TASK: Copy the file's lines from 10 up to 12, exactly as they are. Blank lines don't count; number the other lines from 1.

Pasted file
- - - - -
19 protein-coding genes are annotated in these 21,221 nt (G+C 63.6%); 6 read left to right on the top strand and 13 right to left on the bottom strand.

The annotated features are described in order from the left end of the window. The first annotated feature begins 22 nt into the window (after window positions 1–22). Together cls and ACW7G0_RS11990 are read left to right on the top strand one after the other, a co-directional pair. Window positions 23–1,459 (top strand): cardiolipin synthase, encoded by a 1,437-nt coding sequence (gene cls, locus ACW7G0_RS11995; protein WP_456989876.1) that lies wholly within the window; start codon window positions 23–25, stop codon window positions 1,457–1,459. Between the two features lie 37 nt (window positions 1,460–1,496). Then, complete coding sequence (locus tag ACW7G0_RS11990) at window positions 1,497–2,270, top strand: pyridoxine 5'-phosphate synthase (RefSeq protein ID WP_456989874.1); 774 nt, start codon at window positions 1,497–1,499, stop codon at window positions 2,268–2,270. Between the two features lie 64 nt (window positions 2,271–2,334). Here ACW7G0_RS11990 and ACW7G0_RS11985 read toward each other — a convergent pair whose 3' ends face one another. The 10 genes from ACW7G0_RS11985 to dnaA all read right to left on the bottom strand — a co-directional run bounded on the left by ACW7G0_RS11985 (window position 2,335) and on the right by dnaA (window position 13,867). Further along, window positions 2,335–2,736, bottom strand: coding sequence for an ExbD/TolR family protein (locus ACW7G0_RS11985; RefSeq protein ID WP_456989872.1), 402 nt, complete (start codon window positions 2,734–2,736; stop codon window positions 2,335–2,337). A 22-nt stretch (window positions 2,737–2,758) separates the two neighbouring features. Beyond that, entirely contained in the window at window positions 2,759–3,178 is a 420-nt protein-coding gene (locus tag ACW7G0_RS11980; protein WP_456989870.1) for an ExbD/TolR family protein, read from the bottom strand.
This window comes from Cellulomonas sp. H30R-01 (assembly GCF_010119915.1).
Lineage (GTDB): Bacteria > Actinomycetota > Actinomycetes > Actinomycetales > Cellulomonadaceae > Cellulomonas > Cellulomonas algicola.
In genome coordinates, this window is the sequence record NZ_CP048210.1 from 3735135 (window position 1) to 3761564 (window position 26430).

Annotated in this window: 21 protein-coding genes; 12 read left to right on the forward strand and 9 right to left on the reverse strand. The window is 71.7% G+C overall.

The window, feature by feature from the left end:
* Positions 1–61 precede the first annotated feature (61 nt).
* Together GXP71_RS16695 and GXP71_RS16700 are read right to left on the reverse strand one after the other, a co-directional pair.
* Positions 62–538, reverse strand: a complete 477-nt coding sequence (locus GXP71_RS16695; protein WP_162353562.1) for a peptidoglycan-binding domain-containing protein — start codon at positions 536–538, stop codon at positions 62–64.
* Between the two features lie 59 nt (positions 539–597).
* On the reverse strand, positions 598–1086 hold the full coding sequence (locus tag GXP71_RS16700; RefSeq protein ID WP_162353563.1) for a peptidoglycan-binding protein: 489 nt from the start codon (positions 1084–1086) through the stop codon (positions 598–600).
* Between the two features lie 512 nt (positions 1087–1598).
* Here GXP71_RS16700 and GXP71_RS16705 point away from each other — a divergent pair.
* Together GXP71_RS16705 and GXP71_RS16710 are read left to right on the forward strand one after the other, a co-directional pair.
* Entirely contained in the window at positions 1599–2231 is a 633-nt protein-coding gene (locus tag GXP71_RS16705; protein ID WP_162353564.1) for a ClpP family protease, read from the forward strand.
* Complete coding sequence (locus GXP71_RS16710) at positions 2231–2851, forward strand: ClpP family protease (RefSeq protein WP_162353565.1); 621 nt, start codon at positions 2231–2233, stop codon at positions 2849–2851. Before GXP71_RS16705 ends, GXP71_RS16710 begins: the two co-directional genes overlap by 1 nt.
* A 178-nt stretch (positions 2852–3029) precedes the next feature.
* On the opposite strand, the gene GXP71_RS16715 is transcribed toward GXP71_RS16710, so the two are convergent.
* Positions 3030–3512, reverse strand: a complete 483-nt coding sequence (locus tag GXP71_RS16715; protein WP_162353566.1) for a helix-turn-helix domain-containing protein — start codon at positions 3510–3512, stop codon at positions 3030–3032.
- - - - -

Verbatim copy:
* Positions 62–538, reverse strand: a complete 477-nt coding sequence (locus GXP71_RS16695; protein WP_162353562.1) for a peptidoglycan-binding domain-containing protein — start codon at positions 536–538, stop codon at positions 62–64.
* Between the two features lie 59 nt (positions 539–597).
* On the reverse strand, positions 598–1086 hold the full coding sequence (locus tag GXP71_RS16700; RefSeq protein ID WP_162353563.1) for a peptidoglycan-binding protein: 489 nt from the start codon (positions 1084–1086) through the stop codon (positions 598–600).